As it turns out, most of the people in the BDSM community are really cool people who just see life a little differently than most people. The BDSM community taught me that there is nothing wrong with me, that a lot of women don’t have orgasms regularly or at all, and you just have to do what makes you feel right. They’re super into consent too (also for another day), so they also taught me that the way Chad made me feel was wrong, and that his own insecurities were the problem and not me.

I think that it the moment my vagina was like, “Oh shit, really?”, Because almost immediately afterwards, when I would have sex, I would have orgasms. I remember the first one I had without having to sacrifice my left kidney and a third of my soul for; I remember being shocked, and confused and excited, but also very confused, because like, I don’t have orgasms, okay? And then it dawned on me in my naked stupor that, indeed, I had orgasmed and it was fucking phenomenal.

So kids, let’s have a re-cap of what we’ve learned so far: If you haven’t had an orgasm in a long time, you’re not broken! If you didn’t have one yesterday because you were thinking about all of the things you have to do before you die, also not broken. If you have never had one ever, there could very well be a medical condition (I know we didn’t discuss it yet, but just bare with me), but you’re still not broken. Most importantly, though, if someone is shaming you because you can’t have one, they’re a fucking ass hole, and you can tell them I said it too. Come at me bitch.

Now with all of that being said, according to the DSM-5, the diagnostics manual for mental health people, issues with orgasms is called Female Orgasmic Disorder. Yes it is a real thing, it’s like on Google, okay?

Now just to note, I am not a licensed therapist, so I cannot give you advice or diagnose you, nor is this a guide on how to diagnose yourself, it is simply a place for you to start your search. Don’t sue me because I don’t have any money any way.

According to the DSM-V, in order to be officially be diagnosed with FOD, you must meet the certain criteria:
– Happens 75%-100% of time
-Marked delay in orgasm
-Marked reduced intensity of orgasm
-Reduced # of orgasms
-Last at least 6 months
– Must cause distress
-Not better explained by relationship problems, medical problems, etc.

Do any of these sound like you? If so, do something about it now. Like right now. I can wait, but come back, okay?

First of all, anxiety is one of the main perpetrators of sexual dysfunction for all genders. If you’re too busy thinking about willing yourself to have an orgasm during sex or foreplay (guilty as charged), you start to feel hopeless about your vagina’s hatred of your pleasure. Stop thinking so much damnit! Start focusing on the task at hand and just enjoy the sex. Oh, and I’m pretty sure that if he has his penis in your vagina, he’s probably not worried about your boobs being lopsided during sex (note to self).

Also, if you are reading this and you are the victim/survivor of sexual assault, you are not alone and none of this is your fault. It is extremely common for people of all genders to have sexual dysfunction after an incident like that. Take your time and learn to listen to your needs and desires.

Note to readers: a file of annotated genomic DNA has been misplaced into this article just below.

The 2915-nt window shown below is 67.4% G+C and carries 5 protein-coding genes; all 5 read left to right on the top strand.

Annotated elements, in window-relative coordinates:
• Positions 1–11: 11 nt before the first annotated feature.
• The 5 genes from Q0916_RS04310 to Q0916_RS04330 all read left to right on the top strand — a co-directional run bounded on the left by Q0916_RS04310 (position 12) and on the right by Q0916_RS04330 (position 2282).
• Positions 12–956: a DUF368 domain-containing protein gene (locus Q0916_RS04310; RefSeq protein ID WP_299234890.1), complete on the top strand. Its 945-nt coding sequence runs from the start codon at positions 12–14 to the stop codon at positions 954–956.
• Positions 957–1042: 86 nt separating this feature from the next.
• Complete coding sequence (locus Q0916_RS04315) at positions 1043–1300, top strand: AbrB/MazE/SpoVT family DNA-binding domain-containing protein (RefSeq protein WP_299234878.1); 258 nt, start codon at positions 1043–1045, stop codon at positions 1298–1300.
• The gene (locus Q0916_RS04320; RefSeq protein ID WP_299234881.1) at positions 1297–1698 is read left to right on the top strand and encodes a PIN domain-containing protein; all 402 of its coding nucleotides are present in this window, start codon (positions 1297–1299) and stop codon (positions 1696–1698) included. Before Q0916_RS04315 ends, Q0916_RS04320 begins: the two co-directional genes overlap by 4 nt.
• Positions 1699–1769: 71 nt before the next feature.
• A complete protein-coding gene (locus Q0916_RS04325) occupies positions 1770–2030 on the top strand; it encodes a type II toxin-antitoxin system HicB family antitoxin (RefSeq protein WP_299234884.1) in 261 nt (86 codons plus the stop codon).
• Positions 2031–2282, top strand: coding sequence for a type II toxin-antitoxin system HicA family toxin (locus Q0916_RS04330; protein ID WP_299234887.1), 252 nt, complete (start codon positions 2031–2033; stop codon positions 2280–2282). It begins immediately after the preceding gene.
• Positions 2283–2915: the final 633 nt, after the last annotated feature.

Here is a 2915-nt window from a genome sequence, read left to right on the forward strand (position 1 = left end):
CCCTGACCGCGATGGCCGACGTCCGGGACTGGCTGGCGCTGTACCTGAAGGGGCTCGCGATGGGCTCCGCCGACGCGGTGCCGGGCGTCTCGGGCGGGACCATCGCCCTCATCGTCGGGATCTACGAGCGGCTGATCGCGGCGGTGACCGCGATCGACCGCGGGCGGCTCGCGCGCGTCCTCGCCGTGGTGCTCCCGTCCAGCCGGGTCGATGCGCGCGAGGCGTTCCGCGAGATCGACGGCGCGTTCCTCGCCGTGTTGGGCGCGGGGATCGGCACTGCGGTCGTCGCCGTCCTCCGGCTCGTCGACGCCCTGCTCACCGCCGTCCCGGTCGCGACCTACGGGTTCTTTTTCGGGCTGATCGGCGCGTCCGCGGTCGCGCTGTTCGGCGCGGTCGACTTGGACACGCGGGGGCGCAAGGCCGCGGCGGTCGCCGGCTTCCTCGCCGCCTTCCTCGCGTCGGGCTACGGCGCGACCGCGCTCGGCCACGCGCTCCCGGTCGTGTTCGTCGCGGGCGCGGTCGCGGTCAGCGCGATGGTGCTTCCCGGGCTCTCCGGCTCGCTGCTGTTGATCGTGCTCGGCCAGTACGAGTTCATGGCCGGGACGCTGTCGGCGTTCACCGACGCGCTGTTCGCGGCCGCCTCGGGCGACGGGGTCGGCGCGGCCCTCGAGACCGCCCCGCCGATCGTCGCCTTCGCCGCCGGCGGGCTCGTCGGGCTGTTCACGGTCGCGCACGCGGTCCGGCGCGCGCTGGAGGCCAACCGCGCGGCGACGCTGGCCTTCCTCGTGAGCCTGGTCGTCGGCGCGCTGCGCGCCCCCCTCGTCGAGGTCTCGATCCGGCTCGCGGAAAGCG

Next, are you on birth control or hormone replacements? Or have you noticed weird shit going on with your hormones? If so, you might have just won yourself a trip to the OBGYN, which is the worst prize trip ever, but it could change your sex game up. Hormones can be ass holes and will mess with your sex drive and ability to have an orgasm. They will also make you feel like you’re crazy for not having them. So let’s make hormonal issues not a thing, kay?

Also, are you telling you partner(s)? One of the best things you can do for yourself is have an open conversation with your partner(s). They might not know that you’re struggling, or they know that you’re struggling, but could think that they’re the problem. It’s easy to manifest explanations to problems in our brains because that’s what it’s good at, and sometimes, it too can be an ass hole. You may be able to work through it with them together. A very good friend of mine, we shall call her Veronica, hadn’t had an orgasm at all in something like 6 years. She and I talked about it, then she talked about it with her husband, and now she can actually experience an orgasm and her marriage has become stronger as a result.

You can also go to a sex therapist. While couples counselors are awesome, sex therapists have special training in sexual issues. They often tend to have a lot of couples come to them, but they also see individuals. Most (I hope) will come from a non-judgemental place and can guide you through the process of your struggles.

I hope reading this brought some enlightenment into your life and I hope that together we can break the shame and stigma of talking about female sexuality. Let’s make talking about orgasms at the dinner table okay, because I can guarantee that if there were more orgasms in the world, people would have less time to be stupid. Win win.

#maketheworldabetterplaceoneorgasmatatime #noticemebrenebrown #comeatme


Currently Learning to Work Through The Kinks

My name is Emily Autumn. As of writing this, I am 29 years old, and depending on who you ask in 10 years, I might still be 29. I am currently a human struggling to keep my head above water on bad days and scraping by on the good days. I say intentionally because I am working on getting through my mid-life crisis “spiritual awakening”. I’m hoping that if I say that phrase enough times that I’ll feel more inclined to believe it.